Divisions play out in Spanish football
It is the most famous institution in Catalonia. Barcelona Football Club, with stars such as Lionel Messi and Luis Suarez, s supported all over the world.
To its local fans, however, it is the embodiment of Catalan nationalism. The Spanish Civil War and the repression of General Franco, when Catalan language and identity were suppressed, copper-fastened this position, and intensified its rivalry with Real Madrid.
The away kit is in the colours of the Catalan flag, and fans join in singing the Catalan anthem before every home match. After 17 minutes and 14 seconds in each match, fans shout "independence" as a reminder of the year when the region was absorbed into Spain.
While Barcelona is renowned around the world and linked with Catalan nationalism, there is a lesser known La Liga team in the city that is associated with a united Spain - Espanyol. As a mark of loyalty, it has a royal crown on its crest.
Traditionally, Espanyol has attracted a fanbase from poorer immigrant workers who came to Barcelona from other parts of Spain. In the past there have been pitched battles between both sets of fans at matches.
Fans of Barcelona may see the Nou Camp stadium as the place to express their national identity, but independence could threaten the club's existence as a global football superpower.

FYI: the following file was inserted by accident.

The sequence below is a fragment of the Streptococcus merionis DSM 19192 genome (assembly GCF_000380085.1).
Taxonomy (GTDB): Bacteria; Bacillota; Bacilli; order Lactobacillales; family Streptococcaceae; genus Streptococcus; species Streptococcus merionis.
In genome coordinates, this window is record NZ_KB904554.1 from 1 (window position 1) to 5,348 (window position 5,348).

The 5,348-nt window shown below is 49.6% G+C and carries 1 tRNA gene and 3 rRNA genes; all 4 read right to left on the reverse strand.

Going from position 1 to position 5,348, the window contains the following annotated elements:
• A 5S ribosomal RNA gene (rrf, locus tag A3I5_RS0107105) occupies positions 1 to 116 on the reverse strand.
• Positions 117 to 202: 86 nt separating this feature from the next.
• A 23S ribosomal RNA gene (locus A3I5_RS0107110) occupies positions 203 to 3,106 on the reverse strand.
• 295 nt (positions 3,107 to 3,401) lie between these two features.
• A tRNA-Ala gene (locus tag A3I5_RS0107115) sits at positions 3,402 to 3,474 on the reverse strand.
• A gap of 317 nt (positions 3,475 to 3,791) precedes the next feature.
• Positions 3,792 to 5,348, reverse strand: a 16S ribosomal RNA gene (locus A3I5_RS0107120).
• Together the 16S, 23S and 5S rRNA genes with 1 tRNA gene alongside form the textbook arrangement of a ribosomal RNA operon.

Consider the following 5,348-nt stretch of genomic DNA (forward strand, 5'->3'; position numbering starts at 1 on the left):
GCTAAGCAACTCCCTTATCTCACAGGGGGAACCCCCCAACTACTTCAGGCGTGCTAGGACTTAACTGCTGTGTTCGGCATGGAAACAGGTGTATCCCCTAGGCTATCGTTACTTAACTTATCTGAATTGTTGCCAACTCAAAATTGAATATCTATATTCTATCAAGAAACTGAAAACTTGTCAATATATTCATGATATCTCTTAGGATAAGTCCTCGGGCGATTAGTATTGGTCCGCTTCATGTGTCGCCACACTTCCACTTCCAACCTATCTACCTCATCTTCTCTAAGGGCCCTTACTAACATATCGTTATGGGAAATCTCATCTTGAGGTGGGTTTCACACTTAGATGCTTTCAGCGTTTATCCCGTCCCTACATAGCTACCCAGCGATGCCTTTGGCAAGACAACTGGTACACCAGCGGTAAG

Observers of the sport were left wondering this week whether Barcelona would have to leave the Spanish league if the region becomes a separate state.
They could not possibly attract the same crowds if they were confined to playing local derbies against teams such as Espanyol and Girona. Their occasionally bitter rivalry with Real Madrid is an essential part of their identity.
There has even been speculation that Barcelona could join the English Premier League if Catalonia goes it alone. On Sunday, the Barcelona star Gerard Pique burst into tears as he talked about voting in the referendum.
But despite the high emotion, there were signs of pragmatism from the club's executives.
Last weekend they sought to have their match at the Camp Nou stadium postponed because of the referendum, but they were told that they could have six points deducted if they did not play.
So, they went ahead with the match, but did not allow a crowd into the stadium. Barcelona may have played in an empty stadium as a mark of protest, but in the end football came first.
Independence was one thing, but losing points was a step too far.